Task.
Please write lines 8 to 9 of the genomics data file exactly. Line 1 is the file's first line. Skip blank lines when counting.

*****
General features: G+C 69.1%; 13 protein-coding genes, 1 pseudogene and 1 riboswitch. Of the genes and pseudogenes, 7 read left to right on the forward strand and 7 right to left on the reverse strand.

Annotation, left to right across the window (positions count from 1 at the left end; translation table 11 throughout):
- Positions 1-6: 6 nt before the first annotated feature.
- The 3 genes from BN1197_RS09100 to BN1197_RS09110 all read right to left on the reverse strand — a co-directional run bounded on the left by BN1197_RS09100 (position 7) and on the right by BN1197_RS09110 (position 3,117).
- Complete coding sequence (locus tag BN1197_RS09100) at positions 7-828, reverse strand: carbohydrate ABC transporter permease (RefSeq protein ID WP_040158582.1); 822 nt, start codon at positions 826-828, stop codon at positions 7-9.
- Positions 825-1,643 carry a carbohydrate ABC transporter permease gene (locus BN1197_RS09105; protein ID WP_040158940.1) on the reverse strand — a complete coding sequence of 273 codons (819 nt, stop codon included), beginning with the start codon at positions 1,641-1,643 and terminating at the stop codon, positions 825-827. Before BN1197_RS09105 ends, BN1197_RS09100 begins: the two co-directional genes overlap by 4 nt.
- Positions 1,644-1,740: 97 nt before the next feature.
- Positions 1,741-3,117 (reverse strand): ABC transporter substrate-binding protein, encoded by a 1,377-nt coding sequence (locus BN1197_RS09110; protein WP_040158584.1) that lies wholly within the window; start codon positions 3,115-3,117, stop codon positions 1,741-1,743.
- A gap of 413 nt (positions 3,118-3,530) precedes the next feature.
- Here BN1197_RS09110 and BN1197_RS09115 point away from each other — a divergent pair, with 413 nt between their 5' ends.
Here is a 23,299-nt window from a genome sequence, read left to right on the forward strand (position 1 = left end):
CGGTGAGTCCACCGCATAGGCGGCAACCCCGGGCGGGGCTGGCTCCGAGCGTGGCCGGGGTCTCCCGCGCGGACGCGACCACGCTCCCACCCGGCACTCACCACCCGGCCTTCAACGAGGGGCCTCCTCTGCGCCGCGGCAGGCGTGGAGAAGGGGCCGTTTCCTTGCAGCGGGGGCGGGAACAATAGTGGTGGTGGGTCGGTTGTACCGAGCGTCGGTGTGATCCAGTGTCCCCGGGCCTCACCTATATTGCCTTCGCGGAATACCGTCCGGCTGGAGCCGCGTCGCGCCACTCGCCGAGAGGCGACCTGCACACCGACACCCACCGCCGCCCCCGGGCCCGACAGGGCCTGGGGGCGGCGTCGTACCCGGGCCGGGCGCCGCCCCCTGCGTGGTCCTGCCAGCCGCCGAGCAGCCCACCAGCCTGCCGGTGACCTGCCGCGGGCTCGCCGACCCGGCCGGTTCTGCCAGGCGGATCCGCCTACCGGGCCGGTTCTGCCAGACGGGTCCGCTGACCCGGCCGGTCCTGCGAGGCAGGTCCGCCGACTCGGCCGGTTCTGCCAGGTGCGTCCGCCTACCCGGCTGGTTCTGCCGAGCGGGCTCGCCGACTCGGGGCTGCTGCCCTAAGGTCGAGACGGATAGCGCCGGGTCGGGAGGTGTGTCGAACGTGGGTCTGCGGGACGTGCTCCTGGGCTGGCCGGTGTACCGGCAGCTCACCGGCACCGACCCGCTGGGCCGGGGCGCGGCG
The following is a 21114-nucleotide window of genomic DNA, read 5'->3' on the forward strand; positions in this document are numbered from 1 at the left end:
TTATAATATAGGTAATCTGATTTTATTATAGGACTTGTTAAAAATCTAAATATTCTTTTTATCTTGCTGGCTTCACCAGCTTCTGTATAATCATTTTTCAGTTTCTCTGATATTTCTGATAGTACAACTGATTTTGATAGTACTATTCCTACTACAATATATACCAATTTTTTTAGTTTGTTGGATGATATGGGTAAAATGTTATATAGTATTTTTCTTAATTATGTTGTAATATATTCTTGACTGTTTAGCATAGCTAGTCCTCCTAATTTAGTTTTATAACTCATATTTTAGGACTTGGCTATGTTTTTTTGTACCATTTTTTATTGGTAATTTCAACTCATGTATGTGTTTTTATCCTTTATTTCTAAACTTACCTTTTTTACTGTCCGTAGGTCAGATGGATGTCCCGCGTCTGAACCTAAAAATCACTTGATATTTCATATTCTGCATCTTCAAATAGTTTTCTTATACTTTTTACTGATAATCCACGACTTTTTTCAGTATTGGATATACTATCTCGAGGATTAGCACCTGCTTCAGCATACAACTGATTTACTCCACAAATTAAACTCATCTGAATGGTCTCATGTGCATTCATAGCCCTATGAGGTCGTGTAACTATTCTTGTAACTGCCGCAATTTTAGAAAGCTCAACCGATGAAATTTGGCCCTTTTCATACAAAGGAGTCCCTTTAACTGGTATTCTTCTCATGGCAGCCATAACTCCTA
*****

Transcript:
- Positions 1,741-3,117 (reverse strand): ABC transporter substrate-binding protein, encoded by a 1,377-nt coding sequence (locus BN1197_RS09110; protein WP_040158584.1) that lies wholly within the window; start codon positions 3,115-3,117, stop codon positions 1,741-1,743.
- A gap of 413 nt (positions 3,118-3,530) precedes the next feature.